Fintechs fight plan to bar screen scraping and protect European banks
A coalition of 62 financial technology (fintech) firms including Klarna and Trustly and lobbying organizations such as the European Fintech Alliance (EFA) are fighting plans by the European Banking Authority (EBA) to ban screen scraping of customer data from online banking interfaces.
The screen scraping ban would come into force as part of the draft regulatory technical standards (RTS) rule under the European Union's (EU) revised Payment Services Directive (PSD2) regulation.
Screen scraping is the process of collecting screen display data from one application and translating it so that another application can display it. This is normally done to capture data from a legacy application, such as an IBM mainframe computer for instance, in order to display it using a more modern user interface such as a PC or mobile. However, it can also be used to steal data or, depending on your point of view, legitimately gather business intelligence.
The EBA proposals are meeting fierce resistance from European fintechs that have signed a manifesto to fight the plan. They argue the RTS amendment has the "potential to negatively impact our companies' business models", and could "reverse what has been achieved by fintech companies over the last years in Europe".
The manifesto argues that the RTS amendment unfairly positions the banks as "gatekeepers of the fintech sector" and enables them to fight off competition from newcomers to the market.
PSD2 is supposed to increase competition and innovation in European payments and retail banking services by opening up access to customer data to alternative non-bank providers, often technology companies.
But the EBA amendment is proposing to allow European banks to deny this type of direct access, or screen scraping as it is more commonly known, if it provides a back door to an unapproved Application Programming Interface (API).
Banks argue that they need to protect this to ensure security, data protection and so forth, but it also restricts access. Customer could also give their permission for their data to be shared.
"The proposed [RTS] standards are not only inconsistent with PSD2," the manifesto states "but they will force fintechs to become technologically dependent on banks" as they will require approval to be given to anointed partners.
The manifesto goes on to call for policymakers "to align the RTS with the PSD2 text, so that it no longer forecloses specific technologies, such as direct access, and preserves technology neutrality and consumer choice in the payment space".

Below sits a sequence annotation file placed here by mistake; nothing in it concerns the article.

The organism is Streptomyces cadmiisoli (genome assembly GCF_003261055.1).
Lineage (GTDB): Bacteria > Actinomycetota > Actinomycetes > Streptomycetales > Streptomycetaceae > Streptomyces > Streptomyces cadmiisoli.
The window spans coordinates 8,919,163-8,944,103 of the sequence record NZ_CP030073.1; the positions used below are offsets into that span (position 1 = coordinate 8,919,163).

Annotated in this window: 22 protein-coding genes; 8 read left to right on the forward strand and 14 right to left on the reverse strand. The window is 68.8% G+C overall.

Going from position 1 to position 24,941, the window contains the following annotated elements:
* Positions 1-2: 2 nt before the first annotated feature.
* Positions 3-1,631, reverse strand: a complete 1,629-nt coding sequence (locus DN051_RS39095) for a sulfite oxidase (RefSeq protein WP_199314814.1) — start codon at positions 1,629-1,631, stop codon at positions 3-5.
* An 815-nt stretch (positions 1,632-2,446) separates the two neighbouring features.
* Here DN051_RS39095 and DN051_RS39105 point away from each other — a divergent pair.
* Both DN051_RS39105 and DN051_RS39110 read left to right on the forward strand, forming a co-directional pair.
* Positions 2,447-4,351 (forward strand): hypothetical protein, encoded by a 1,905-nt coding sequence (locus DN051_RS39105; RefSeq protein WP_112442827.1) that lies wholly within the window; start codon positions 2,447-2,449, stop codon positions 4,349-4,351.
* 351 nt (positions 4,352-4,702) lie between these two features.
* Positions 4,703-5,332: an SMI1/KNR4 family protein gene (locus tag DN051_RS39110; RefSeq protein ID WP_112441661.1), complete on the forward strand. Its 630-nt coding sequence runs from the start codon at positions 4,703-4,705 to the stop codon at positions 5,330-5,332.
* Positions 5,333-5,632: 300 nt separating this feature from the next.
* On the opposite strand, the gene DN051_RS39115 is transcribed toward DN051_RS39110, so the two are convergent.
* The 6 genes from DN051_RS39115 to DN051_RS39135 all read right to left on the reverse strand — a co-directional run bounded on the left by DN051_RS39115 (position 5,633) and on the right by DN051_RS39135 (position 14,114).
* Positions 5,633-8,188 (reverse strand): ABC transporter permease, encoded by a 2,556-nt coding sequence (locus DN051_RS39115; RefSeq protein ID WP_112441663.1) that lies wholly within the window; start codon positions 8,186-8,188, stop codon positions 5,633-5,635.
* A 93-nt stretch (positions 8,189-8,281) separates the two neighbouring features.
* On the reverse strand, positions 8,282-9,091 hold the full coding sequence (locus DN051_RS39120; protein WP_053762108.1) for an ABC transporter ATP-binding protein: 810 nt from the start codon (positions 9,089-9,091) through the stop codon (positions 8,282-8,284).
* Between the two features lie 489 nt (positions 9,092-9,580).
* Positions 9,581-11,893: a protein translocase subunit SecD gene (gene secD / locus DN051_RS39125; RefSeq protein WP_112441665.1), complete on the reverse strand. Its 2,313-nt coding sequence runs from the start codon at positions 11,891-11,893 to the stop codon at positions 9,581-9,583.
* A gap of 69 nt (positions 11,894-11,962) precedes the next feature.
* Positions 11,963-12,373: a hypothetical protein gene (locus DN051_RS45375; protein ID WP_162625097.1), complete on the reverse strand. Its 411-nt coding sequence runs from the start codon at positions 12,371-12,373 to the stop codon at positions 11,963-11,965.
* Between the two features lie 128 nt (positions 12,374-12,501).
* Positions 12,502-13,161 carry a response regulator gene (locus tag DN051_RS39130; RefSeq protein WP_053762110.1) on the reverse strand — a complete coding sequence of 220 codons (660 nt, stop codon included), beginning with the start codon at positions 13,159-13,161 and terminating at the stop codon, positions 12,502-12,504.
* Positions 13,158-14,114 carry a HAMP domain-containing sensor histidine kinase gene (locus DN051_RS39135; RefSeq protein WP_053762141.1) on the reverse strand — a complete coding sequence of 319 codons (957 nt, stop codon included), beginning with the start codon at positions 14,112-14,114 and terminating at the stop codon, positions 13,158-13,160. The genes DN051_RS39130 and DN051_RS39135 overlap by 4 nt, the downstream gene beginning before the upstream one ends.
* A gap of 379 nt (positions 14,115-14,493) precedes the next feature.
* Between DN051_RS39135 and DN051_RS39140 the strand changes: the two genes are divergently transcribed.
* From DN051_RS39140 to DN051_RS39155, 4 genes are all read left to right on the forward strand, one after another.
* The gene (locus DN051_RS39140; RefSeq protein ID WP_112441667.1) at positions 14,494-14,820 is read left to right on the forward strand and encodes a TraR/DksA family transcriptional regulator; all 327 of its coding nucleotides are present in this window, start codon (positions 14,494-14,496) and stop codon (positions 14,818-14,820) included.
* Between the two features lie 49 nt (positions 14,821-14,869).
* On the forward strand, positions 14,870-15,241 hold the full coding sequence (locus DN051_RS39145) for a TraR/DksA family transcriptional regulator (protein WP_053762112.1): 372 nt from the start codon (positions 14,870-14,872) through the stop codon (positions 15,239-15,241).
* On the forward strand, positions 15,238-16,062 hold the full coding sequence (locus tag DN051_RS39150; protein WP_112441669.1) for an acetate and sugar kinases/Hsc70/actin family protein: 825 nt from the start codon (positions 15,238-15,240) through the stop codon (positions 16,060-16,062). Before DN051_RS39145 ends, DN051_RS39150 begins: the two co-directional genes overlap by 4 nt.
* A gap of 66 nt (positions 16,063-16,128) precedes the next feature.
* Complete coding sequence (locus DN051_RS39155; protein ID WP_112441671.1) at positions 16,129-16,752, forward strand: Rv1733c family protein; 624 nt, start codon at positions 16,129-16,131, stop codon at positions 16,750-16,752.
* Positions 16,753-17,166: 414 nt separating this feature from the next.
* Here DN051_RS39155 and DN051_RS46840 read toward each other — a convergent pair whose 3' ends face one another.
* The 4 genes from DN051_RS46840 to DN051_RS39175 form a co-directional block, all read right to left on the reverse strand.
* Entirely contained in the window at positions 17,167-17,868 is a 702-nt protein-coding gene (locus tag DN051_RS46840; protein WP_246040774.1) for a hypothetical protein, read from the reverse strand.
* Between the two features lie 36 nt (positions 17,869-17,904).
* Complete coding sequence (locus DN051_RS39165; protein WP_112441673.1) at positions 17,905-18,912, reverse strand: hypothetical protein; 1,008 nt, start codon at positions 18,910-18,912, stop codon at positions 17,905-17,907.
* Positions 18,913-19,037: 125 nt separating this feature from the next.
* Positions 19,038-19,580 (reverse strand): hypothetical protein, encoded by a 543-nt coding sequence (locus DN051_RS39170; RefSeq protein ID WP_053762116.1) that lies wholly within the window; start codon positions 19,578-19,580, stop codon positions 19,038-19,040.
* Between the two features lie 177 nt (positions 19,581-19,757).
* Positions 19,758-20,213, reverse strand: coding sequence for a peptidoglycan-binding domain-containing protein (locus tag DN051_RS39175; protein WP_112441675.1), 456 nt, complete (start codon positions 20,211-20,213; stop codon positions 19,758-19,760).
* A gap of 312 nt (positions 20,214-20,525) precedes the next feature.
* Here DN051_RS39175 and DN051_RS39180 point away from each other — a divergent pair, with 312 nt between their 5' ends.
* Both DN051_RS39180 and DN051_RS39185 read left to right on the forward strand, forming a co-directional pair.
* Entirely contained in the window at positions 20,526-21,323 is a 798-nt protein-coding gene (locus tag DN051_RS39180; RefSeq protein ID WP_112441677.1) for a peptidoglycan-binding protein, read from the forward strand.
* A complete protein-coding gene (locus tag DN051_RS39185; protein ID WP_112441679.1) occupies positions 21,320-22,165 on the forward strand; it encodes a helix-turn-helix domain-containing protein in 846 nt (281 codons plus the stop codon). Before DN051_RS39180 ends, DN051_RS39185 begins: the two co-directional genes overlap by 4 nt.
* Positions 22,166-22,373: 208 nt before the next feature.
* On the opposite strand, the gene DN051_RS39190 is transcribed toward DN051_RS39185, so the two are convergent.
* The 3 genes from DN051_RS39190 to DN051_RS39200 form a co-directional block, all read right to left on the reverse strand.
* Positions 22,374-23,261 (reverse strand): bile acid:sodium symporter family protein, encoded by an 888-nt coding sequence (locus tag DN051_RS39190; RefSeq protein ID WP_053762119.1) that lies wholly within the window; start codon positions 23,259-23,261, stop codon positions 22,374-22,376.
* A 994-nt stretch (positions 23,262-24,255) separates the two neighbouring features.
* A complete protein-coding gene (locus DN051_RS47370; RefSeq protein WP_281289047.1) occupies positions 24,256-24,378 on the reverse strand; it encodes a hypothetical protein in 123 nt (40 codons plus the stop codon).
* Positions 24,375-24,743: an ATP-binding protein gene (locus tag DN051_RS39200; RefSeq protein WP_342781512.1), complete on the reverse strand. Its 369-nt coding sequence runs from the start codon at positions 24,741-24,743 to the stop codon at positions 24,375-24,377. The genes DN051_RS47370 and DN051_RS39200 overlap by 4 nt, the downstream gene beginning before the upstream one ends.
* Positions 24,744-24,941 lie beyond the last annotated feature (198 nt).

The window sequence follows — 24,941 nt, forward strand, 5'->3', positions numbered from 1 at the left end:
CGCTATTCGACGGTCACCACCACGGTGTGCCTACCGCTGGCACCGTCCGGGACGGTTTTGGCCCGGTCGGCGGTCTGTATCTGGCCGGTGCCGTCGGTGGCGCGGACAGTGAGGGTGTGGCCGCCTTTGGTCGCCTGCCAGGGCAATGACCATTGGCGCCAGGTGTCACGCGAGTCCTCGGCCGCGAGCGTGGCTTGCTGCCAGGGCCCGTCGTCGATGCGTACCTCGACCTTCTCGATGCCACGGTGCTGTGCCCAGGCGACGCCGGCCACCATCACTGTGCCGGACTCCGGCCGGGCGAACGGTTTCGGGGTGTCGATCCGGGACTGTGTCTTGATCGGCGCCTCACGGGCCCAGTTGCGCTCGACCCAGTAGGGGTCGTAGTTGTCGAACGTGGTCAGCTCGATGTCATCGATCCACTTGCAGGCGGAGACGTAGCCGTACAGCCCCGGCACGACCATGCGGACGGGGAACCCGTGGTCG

The arguments over PSD2 mirror the 'open banking' debate that is going on in the U.K. and other nations around the world where regulators want to encourage fintechs to enter the banking and payment services marketplace by giving them easier access to customer data controlled by banks. The idea is that this will encourage newcomers to develop new apps and comparison tools, in particular, which can make price and service differences more apparent to customers. This could persuade them to switch accounts more frequently and encourage competition and innovation.
A more open 'API banking' environment, where apps could be developed by anyone and services can be added to a standardized banking framework, has long been a dream of technology evangelists. The topic was much debated at the recent 2017 SWIFT Business Forum in London and will continue to shape the sector for years to come.
An example of a new data aggregator comparative tool that is currently in closed beta testing is ING's Yolt app. This was launched to a restricted test audience in the U.K. late last year to try to give the Dutch headquartered bank a way to eventually get back into the British market.
Yolt illustrates how the banking industry could be disrupted in future years in a similar manner to the insurance industry's struggle with comparison websites such as GoCompare or the challenge to hotels evident from the Trivago comparison website. Yolt can compare bank account fees, interest and numerous other money management functions such as energy or insurance options, depending upon who partners with the mobile app to reach its customers.
In the case of Yolt, the more open banking environment being encouraged by the U.K.'s Competition and Markets Authority (CMA) is being exploited by a bank that wants to break into a new country. It could equally be used by a fintech firm, however, that wanted to disrupt the oligarchy that exists in many national banking markets that have come to be dominated by a small number of massive institutions. A lack of competition can lead to high bank charges.
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